It seems to me that mostly they feel this way because he’s not got name recognition or because he’s gay and America isn’t ready for a gay president or because he hasn’t raised a lot of money or because he’s a small town mayor and not a Governor or Congressman.

I say all those reasons are stupid and short sighted. If the Trump election taught us anything its that people can beat odds as long as their message resonates with people and Buttigieg _resonates_ with everyone who hears him speak.

I will say that he is at a significant disadvantage when you consider the way we vote. I will continue to say this over and over again until you become outraged enough to speak out about the evils of plurality voting yourself when talking with others about this election. Of course if you haven’t read about it, see my post here.

Warren Town Hall

So I watched the Elizabeth Warren Town Hall last night on CNN. Here’s the deal.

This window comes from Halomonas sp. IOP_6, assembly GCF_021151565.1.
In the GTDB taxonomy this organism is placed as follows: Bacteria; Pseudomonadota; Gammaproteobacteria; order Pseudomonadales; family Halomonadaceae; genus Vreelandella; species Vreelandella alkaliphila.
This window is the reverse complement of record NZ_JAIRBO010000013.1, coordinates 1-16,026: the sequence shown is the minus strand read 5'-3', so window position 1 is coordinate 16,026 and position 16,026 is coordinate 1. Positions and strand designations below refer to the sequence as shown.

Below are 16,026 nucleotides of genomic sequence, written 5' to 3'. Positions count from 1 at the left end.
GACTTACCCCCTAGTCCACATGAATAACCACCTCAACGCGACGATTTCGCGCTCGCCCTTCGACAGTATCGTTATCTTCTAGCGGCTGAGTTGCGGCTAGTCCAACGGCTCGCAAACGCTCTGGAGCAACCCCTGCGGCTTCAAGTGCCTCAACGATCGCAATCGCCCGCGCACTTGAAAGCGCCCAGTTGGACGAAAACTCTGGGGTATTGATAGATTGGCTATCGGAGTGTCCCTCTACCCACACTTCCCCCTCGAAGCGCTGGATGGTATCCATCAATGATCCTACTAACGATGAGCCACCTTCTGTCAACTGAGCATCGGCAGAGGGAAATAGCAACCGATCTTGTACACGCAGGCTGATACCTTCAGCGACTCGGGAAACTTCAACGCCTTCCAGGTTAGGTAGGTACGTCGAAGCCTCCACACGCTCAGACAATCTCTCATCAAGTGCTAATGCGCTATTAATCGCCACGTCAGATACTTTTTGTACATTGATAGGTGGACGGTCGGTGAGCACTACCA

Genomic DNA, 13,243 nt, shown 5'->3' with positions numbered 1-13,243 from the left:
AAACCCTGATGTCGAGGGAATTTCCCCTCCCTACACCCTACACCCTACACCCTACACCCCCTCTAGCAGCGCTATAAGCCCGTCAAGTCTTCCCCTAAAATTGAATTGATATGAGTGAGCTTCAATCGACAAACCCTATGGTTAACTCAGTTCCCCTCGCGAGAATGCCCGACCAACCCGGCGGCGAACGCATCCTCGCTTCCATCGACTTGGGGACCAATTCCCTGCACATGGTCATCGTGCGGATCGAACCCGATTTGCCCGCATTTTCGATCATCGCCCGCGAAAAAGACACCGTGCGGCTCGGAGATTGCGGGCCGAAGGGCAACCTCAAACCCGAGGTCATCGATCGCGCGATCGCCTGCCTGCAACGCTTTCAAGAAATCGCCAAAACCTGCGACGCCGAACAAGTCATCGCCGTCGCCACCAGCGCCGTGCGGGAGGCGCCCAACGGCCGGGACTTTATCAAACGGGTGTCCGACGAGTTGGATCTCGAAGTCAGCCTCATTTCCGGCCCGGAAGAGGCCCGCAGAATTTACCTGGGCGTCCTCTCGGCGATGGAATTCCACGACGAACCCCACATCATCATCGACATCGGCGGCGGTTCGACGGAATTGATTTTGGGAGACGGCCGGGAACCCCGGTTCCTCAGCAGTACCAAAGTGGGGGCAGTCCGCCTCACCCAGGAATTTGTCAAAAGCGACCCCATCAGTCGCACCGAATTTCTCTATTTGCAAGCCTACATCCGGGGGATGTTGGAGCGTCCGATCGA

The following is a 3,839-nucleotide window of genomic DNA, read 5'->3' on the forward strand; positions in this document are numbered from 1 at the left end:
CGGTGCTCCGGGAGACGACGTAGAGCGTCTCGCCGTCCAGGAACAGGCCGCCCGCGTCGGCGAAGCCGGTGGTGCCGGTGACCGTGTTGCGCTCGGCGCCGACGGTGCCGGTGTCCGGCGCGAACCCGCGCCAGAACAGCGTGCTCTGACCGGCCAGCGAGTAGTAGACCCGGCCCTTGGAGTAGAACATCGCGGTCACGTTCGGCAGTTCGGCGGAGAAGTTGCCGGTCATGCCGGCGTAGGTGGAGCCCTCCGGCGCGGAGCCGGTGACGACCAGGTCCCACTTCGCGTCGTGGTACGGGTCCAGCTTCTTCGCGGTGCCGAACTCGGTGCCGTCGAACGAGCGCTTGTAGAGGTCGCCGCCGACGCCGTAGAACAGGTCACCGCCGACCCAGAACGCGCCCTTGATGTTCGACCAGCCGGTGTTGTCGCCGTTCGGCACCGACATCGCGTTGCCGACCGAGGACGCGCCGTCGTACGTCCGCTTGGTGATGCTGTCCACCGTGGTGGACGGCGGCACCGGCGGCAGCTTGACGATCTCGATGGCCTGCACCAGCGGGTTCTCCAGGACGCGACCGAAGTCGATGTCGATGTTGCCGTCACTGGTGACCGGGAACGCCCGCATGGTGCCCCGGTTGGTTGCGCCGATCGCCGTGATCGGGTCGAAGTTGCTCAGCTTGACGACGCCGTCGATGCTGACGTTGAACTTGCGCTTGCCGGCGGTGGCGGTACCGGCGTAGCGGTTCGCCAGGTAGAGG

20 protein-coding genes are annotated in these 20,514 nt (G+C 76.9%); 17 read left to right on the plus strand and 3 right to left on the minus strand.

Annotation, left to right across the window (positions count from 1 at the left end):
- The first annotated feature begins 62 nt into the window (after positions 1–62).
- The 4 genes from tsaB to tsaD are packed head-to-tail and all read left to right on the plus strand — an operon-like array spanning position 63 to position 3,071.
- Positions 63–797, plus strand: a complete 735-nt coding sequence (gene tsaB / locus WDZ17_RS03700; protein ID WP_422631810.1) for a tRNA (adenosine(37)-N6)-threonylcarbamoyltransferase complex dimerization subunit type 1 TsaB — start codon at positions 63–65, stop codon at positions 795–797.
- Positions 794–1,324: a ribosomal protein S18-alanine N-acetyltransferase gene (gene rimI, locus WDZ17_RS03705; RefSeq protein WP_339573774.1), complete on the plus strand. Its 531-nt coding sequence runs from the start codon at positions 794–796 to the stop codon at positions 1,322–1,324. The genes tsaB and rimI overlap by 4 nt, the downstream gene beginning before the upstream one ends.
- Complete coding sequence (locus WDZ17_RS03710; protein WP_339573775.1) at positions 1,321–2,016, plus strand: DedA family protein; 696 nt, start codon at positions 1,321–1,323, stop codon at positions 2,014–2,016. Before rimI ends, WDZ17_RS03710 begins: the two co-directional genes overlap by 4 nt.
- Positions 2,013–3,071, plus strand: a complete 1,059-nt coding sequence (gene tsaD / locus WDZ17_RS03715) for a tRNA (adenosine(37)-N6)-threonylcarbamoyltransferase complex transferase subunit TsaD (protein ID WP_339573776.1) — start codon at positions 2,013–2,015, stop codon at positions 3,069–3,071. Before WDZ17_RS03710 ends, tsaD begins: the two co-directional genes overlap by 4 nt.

I thought it was ok. Nothing special, but just ok. I really like Warren and I think she would make a fine president and I agree very much with many of her views and her plans. However, there is something odd about her that I can’t put my finger on yet. I think it has to do with genuineness. There is something kooky about how she comes off.

First off, know this: I firmly believe she is a genuine person and she believes in what she’s saying. But still, she seems like she’s trying to get across her points and all her interactions with the people asking questions are just stepping off points to get to where she wants to be. It’s like she’s a politician, even though I trust her.

This was demonstrated perfectly with her “I’m gonna go get a beer” moment. I mean, I think it was genuine? Maybe? I don’t know. But if it was staged, why do it? She doesn’t need to pretend to be a regular person because she already is. What’s going on here?

Like I said, I love her and I’d love to see her win, but I feel she needs to just drop the act and be herself because she’s coming off fake. It this is the way she is (also possible) then its a bit kooky and I need to get on board with it I suppose.